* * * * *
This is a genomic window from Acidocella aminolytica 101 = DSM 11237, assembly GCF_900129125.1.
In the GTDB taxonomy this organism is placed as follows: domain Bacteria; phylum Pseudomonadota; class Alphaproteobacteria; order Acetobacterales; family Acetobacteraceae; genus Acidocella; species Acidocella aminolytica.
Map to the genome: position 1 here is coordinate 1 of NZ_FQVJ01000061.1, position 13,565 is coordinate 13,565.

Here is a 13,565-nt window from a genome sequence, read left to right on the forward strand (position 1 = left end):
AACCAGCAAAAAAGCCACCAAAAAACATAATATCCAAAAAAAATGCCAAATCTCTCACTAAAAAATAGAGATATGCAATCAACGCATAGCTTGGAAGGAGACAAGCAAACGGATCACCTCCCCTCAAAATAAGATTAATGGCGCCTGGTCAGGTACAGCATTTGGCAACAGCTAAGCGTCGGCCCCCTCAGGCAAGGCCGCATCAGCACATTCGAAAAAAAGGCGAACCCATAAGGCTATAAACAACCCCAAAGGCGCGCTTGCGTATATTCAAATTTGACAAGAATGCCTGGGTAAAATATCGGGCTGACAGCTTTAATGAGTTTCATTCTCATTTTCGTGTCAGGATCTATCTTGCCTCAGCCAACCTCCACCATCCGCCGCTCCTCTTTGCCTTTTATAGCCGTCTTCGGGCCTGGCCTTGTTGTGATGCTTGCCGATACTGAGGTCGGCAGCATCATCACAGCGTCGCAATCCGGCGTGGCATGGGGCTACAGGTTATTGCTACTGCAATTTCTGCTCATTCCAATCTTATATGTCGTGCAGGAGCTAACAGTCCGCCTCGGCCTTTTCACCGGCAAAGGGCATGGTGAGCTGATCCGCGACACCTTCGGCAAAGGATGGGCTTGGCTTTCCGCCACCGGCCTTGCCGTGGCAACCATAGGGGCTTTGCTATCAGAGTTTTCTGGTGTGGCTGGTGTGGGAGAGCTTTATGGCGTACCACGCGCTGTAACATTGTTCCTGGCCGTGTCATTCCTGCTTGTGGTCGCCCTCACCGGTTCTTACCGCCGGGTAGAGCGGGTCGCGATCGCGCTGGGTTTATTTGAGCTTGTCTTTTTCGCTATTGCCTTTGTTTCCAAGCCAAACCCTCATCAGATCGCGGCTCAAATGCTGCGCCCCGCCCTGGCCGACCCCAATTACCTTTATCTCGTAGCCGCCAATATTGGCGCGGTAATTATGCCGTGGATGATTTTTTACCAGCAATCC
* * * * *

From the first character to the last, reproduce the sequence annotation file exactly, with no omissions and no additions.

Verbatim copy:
This is a genomic window from Acidocella aminolytica 101 = DSM 11237, assembly GCF_900129125.1.
In the GTDB taxonomy this organism is placed as follows: domain Bacteria; phylum Pseudomonadota; class Alphaproteobacteria; order Acetobacterales; family Acetobacteraceae; genus Acidocella; species Acidocella aminolytica.
Map to the genome: position 1 here is coordinate 1 of NZ_FQVJ01000061.1, position 13,565 is coordinate 13,565.

Here is a 13,565-nt window from a genome sequence, read left to right on the forward strand (position 1 = left end):
AACCAGCAAAAAAGCCACCAAAAAACATAATATCCAAAAAAAATGCCAAATCTCTCACTAAAAAATAGAGATATGCAATCAACGCATAGCTTGGAAGGAGACAAGCAAACGGATCACCTCCCCTCAAAATAAGATTAATGGCGCCTGGTCAGGTACAGCATTTGGCAACAGCTAAGCGTCGGCCCCCTCAGGCAAGGCCGCATCAGCACATTCGAAAAAAAGGCGAACCCATAAGGCTATAAACAACCCCAAAGGCGCGCTTGCGTATATTCAAATTTGACAAGAATGCCTGGGTAAAATATCGGGCTGACAGCTTTAATGAGTTTCATTCTCATTTTCGTGTCAGGATCTATCTTGCCTCAGCCAACCTCCACCATCCGCCGCTCCTCTTTGCCTTTTATAGCCGTCTTCGGGCCTGGCCTTGTTGTGATGCTTGCCGATACTGAGGTCGGCAGCATCATCACAGCGTCGCAATCCGGCGTGGCATGGGGCTACAGGTTATTGCTACTGCAATTTCTGCTCATTCCAATCTTATATGTCGTGCAGGAGCTAACAGTCCGCCTCGGCCTTTTCACCGGCAAAGGGCATGGTGAGCTGATCCGCGACACCTTCGGCAAAGGATGGGCTTGGCTTTCCGCCACCGGCCTTGCCGTGGCAACCATAGGGGCTTTGCTATCAGAGTTTTCTGGTGTGGCTGGTGTGGGAGAGCTTTATGGCGTACCACGCGCTGTAACATTGTTCCTGGCCGTGTCATTCCTGCTTGTGGTCGCCCTCACCGGTTCTTACCGCCGGGTAGAGCGGGTCGCGATCGCGCTGGGTTTATTTGAGCTTGTCTTTTTCGCTATTGCCTTTGTTTCCAAGCCAAACCCTCATCAGATCGCGGCTCAAATGCTGCGCCCCGCCCTGGCCGACCCCAATTACCTTTATCTCGTAGCCGCCAATATTGGCGCGGTAATTATGCCGTGGATGATTTTTTACCAGCAATCC